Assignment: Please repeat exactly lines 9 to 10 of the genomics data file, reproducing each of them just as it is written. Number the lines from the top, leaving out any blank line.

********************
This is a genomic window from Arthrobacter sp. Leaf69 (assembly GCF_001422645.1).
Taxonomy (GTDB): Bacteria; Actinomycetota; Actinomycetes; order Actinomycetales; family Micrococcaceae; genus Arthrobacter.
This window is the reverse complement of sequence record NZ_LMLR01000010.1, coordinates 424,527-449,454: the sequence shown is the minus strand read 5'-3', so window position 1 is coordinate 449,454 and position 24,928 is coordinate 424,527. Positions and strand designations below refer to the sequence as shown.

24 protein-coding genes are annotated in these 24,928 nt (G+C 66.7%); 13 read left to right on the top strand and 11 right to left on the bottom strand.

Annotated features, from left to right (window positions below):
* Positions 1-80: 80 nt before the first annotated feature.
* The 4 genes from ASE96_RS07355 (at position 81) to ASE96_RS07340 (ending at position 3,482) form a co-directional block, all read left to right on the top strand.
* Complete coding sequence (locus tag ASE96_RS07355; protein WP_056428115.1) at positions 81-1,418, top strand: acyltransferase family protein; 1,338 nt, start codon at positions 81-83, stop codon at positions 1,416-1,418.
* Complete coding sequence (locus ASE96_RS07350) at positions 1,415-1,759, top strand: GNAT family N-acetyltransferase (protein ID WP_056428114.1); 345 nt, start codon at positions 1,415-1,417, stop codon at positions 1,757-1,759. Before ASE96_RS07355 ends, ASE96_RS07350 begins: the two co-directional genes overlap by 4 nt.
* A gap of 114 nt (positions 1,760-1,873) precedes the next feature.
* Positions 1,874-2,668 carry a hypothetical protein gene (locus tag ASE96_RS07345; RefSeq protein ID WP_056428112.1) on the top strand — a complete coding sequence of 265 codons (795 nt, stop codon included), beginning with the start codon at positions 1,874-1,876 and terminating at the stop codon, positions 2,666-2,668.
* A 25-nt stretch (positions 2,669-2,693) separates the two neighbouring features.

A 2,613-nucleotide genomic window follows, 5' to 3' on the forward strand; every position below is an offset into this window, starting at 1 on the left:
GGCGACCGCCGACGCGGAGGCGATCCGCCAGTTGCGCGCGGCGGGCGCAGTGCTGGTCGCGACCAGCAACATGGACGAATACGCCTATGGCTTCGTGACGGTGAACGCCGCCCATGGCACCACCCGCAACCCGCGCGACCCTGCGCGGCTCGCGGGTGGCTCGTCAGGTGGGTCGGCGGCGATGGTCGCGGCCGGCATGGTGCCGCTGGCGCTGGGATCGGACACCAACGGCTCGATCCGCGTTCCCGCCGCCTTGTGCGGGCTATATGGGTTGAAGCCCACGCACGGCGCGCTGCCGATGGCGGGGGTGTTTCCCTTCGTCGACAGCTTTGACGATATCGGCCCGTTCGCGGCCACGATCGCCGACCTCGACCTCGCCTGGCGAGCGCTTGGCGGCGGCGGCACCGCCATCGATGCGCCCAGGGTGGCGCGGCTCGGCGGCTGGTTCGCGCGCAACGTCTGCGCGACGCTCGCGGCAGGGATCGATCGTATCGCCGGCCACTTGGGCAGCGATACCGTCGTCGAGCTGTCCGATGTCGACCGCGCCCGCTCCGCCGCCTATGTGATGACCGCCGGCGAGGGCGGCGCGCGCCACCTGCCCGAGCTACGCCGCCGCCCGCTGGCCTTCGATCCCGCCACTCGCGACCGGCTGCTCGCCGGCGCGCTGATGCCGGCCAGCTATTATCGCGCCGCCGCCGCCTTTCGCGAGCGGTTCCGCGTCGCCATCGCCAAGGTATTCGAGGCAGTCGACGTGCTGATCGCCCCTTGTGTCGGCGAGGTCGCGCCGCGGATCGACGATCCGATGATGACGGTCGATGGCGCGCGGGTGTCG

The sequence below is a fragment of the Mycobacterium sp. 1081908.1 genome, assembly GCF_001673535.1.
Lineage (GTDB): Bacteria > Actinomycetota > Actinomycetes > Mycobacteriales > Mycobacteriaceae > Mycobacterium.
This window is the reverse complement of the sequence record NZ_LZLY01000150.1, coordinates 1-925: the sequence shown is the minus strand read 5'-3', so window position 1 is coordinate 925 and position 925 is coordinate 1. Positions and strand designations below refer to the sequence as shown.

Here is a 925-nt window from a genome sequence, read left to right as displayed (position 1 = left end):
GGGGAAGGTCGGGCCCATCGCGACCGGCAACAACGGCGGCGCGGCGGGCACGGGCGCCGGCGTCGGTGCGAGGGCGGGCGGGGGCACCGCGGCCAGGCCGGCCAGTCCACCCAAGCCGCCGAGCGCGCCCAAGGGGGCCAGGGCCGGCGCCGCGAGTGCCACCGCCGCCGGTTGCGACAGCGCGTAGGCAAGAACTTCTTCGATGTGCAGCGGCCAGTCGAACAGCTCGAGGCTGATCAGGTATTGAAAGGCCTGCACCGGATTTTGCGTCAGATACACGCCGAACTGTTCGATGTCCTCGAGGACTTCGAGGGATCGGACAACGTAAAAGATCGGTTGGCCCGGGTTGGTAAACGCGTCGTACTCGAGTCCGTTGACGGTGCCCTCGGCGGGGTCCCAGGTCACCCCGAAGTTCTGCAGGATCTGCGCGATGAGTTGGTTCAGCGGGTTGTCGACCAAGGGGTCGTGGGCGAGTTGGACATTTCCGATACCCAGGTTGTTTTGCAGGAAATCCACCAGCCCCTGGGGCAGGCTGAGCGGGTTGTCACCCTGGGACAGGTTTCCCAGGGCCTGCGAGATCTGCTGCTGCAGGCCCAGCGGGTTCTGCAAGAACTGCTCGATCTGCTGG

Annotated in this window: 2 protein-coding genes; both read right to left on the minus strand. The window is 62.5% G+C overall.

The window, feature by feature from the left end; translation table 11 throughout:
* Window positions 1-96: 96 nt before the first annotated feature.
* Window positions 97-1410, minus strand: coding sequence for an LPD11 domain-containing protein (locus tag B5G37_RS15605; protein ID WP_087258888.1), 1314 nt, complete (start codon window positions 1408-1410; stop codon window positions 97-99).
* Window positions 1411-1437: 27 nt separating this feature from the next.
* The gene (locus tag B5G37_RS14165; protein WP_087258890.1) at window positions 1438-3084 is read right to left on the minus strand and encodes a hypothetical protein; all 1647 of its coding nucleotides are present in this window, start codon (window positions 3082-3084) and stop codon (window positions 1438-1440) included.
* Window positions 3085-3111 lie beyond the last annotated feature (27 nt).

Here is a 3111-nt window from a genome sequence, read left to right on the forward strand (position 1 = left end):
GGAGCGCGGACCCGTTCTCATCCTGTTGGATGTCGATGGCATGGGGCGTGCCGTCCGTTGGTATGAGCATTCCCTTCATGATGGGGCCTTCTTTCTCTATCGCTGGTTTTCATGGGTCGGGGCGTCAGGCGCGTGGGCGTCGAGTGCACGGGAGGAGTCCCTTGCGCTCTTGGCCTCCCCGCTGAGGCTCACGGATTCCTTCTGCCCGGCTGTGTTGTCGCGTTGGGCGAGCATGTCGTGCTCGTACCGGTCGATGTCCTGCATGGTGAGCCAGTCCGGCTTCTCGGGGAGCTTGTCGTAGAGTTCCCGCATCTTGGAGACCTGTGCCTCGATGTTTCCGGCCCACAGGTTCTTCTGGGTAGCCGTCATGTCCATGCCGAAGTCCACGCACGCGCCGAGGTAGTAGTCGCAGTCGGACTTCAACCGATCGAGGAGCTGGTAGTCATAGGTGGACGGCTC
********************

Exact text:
* Complete coding sequence (locus ASE96_RS07350) at positions 1,415-1,759, top strand: GNAT family N-acetyltransferase (protein ID WP_056428114.1); 345 nt, start codon at positions 1,415-1,417, stop codon at positions 1,757-1,759. Before ASE96_RS07355 ends, ASE96_RS07350 begins: the two co-directional genes overlap by 4 nt.
* A gap of 114 nt (positions 1,760-1,873) precedes the next feature.